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Thoracic Aortic Aneurysms

The thoracic aorta is divided into three segments: ascending aorta, aortic arch and descending aorta. An aneurysm may be located in one of these areas and/or may be continuous throughout the aorta. A patient's diagnosis and treatment will depend upon the location of the aneurysm. The specialists at the University of Chicago Center for Aortic Disease are experts in diagnosing and treating thoracic aneurysms.

Types of Thoracic Aneurysms

Ascending: A widening of the vessel wall in the portion of the aorta located closest to the heart. Ascending aneurysms can also cause additional heart conditions, such as a dissection, heart attack or stroke.

Descending: A weakening or bulging of the descending aortic wall, located in the back of the chest cavity.

Thoracoabdominal: An aneurysm that extends throughout the aorta, from the chest to the abdomen.

Symptoms and Causes of Thoracic Aortic Aneurysms

Thoracic aortic aneurysms are slow growing and often asymptomatic, which makes them difficult to identify. Some patients with aneurysms might experience pain or discomfort such as:

  • Pain in the jaw, neck, and/or upper back
  • Wheezing, coughing or shortness of breath due to pressure on the trachea (windpipe)
  • Hoarseness as a result of compression on the vocal cords
  • Difficulty swallowing (dysphagia) because of stress on the esophagus

The occurrence of pain often is associated with an imminent rupture of the aneurysm. Acute, sudden onset of severe pain in the back and/or abdomen may represent rupture and is a life-threatening medical emergency that would necessitate an immediate trip to the hospital.


Several factors can lead to the development of a thoracic aneurysm, including genetic disorders or other health problems. Common causes include:

  • Cystic medial degeneration (necrosis), which is breaking down of the tissue of the aortic wall.
  • Genetic disorders that affect the connective tissue, such as Marfan syndrome and Ehlers-Danlos syndrome
  • Family history
  • Atherosclerosis, which is a hardening of the arteries caused by a build-up of plaque in the inner lining of an artery. This is common for descending aneurysms, but is a rare cause of ascending thoracic aortic aneurysm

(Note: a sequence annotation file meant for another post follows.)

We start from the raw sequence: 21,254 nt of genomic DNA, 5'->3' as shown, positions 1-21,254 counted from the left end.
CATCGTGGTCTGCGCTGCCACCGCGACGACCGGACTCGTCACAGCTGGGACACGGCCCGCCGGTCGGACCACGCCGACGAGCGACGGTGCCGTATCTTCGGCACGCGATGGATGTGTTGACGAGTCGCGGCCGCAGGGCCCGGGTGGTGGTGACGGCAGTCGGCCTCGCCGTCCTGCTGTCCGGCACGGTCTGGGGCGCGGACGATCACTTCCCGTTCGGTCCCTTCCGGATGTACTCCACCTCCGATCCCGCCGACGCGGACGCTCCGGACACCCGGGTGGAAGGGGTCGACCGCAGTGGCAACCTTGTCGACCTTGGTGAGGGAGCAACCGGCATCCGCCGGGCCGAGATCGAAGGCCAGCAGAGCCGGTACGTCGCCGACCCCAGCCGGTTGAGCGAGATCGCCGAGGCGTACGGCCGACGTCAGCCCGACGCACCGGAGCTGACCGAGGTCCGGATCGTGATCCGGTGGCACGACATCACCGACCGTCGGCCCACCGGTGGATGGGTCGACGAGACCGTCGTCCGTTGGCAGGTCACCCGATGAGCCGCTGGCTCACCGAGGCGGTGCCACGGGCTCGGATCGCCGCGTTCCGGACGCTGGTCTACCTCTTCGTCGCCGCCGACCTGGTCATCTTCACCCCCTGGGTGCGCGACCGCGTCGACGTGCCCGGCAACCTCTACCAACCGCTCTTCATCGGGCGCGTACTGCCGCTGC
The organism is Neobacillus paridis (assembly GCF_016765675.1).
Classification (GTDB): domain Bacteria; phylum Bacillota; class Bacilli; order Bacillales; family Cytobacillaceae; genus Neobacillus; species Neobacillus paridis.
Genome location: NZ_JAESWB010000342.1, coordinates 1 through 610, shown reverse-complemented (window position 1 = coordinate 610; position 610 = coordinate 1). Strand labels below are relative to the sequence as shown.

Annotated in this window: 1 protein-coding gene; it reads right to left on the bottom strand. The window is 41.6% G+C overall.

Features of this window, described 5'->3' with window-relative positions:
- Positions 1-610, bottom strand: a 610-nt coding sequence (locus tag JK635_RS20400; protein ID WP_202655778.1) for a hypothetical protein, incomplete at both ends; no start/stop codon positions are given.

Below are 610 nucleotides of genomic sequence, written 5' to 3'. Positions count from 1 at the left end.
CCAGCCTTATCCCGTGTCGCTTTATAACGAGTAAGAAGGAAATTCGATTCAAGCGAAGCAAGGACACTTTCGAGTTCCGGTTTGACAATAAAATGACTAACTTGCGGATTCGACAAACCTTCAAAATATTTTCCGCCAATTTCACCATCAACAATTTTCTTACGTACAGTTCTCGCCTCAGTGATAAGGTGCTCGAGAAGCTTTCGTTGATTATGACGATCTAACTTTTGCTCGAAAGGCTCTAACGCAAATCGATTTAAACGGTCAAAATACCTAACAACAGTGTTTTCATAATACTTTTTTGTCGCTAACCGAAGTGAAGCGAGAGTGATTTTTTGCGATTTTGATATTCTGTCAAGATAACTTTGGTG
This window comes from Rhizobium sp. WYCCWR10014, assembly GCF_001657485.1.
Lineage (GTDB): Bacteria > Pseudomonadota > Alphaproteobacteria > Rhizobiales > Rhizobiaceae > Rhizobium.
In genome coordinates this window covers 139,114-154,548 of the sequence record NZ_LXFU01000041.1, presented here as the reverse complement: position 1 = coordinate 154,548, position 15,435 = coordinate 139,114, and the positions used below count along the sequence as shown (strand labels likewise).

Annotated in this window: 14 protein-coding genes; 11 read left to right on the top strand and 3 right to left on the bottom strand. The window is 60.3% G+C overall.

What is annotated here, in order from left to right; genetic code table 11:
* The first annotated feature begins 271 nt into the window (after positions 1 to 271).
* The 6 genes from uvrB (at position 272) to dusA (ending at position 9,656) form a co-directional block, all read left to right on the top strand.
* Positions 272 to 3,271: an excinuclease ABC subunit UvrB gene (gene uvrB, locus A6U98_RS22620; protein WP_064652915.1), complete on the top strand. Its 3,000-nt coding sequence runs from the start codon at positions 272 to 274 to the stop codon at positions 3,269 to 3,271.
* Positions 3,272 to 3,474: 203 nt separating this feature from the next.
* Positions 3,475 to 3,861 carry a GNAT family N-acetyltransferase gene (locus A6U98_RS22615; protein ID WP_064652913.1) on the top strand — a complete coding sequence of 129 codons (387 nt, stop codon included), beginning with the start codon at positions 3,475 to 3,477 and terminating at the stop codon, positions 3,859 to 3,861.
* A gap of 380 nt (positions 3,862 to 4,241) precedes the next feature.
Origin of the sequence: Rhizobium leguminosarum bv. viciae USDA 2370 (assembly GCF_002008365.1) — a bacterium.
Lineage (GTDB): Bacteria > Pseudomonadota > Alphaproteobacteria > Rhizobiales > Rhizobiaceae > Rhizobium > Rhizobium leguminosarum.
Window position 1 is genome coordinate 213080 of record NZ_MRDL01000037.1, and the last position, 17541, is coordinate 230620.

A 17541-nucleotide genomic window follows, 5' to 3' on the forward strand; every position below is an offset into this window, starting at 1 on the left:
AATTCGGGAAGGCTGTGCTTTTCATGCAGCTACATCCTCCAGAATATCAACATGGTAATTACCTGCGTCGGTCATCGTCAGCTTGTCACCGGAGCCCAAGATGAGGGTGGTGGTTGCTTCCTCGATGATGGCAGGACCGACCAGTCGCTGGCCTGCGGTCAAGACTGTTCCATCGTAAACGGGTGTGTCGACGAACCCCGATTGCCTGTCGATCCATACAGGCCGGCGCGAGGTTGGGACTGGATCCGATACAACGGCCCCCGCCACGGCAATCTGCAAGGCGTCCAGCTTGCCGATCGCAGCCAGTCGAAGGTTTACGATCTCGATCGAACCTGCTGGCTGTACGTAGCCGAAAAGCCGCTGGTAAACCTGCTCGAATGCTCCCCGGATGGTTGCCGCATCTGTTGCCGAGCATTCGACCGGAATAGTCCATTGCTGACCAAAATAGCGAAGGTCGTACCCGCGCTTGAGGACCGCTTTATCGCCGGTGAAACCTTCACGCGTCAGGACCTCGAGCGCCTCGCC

• Infection, such as syphilis

Treatment Options:

Our vascular surgeons are experts at managing complex aortic conditions and offer a wide variety of advanced options. The best course of treatment will depend on the size and location of the aneurysm.

Medical Management

  • Lifestyle changes, such as smoking cessation and dietary modifications
  • Medications to control factors such as hyperlipidemia or high blood pressure
  • Observation to monitor aneurysm growth over time

Surgical Options

Open or endovascular repair: A traditional or minimally invasive technique used to correct thoracic and abdominal aneurysms.

Valve-sparing root replacement: The aortic valve is repaired while preserving the valve's integrity, avoiding the need for a valve replacement with a prosthetic valve.

Biological composite aortic graft
: The aortic root and valve is replaced with a bio-prosthetic valved conduit. This has a number of potential advantages, including the avoidance of the need for blood thinning medications.

Homograft root replacement
: In the setting of severe infection, the aortic root is reconstructed using cadaveric human (homograft) aorta. This decreases the risk of reinfection, eliminates the need for blood thinning medication. 

Ross procedure: The patient's own pulmonary valve is used to replace the aortic valve, and a pulmonary allograft (valve taken from a cadaver) is then used to replace the patient's pulmonary valve.

More Information

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